You’re probably asking yourself what I was doing in Arthur Miller’s kitchen. My then-employer, Gotham Book Mart, had sent me to get five or six large boxes of rare and not-so-rare books signed by the renowned playwright. One of the ways the sinking bookshop stayed afloat was by milking its proximity to famous authors. Signed books sold like hotcakes. They were a boon in a dying market, and if they couldn’t come in to sign and schmooze, we went to them.
The most remarkable such trip was to Provincetown, Massachusetts. We drove up from New York to spend the weekend with the famously hermetic illustrator Edward Gorey at his mansion on Cape Cod. Overgrown weeds had ambushed the house on all sides. Thorn bushes crowded the walkway up to the front door. Inside, the house reeked of cat urine.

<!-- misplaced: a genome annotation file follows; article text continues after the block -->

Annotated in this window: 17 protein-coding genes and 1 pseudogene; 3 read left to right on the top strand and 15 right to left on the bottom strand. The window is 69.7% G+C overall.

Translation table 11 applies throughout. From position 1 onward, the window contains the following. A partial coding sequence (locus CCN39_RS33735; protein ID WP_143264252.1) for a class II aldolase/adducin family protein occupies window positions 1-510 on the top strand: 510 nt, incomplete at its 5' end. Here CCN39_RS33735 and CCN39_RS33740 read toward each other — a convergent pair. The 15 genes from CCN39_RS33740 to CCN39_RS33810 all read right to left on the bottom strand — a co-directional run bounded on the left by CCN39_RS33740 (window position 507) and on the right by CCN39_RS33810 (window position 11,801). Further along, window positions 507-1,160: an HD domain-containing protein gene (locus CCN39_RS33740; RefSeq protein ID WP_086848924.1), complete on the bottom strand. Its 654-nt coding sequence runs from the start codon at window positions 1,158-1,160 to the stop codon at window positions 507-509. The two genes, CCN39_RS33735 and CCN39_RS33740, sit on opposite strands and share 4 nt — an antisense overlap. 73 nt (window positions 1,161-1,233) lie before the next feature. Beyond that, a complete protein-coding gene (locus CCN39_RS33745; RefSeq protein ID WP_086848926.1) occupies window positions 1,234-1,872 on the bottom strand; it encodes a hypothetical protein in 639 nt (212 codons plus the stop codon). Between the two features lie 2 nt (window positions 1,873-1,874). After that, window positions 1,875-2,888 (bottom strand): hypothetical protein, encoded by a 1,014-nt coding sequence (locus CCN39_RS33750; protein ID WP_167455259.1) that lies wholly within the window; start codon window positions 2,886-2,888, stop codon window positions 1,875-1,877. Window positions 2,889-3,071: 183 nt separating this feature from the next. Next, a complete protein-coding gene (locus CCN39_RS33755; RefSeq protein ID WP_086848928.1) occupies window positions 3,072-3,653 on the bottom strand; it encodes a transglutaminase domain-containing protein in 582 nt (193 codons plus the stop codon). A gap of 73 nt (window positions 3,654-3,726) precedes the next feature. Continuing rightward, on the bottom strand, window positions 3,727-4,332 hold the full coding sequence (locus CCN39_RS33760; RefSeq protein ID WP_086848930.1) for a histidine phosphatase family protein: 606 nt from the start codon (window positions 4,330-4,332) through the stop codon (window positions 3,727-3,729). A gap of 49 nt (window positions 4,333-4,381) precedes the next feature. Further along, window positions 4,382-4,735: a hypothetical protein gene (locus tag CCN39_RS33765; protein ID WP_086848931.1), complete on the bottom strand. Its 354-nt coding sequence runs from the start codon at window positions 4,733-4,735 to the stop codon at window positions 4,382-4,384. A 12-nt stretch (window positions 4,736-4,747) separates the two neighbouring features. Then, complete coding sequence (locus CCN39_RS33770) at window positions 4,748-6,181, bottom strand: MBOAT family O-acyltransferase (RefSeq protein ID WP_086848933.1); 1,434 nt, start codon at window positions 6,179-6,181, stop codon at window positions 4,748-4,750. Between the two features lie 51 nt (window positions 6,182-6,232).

Everywhere there were books: on sagging shelves, piled on top of tables, in stacks on the floor, cluttering up every conceivable surface. Any square inch not occupied by books was occupied by an equally endless collection of trinkets: I recall a rich assortment of colored glass bottles of every size along the many windowsills of Gorey’s great home. From the stairwell the theme song of “Cheers” resounded down through the sitting room. In contrast to the spooky, ethereal persona he projected through his books, the man was a television junkie.
Both Miller and Gorey have since died, and everywhere there are signs that bookstores are about to follow them to the grave. Of course, people have been talking about the death of God for a very long time, and the old bugger is still with us. So I’m not going to get all sentimental just yet. Bookstores — and, let’s just say it, books — may yet survive the online onslaught.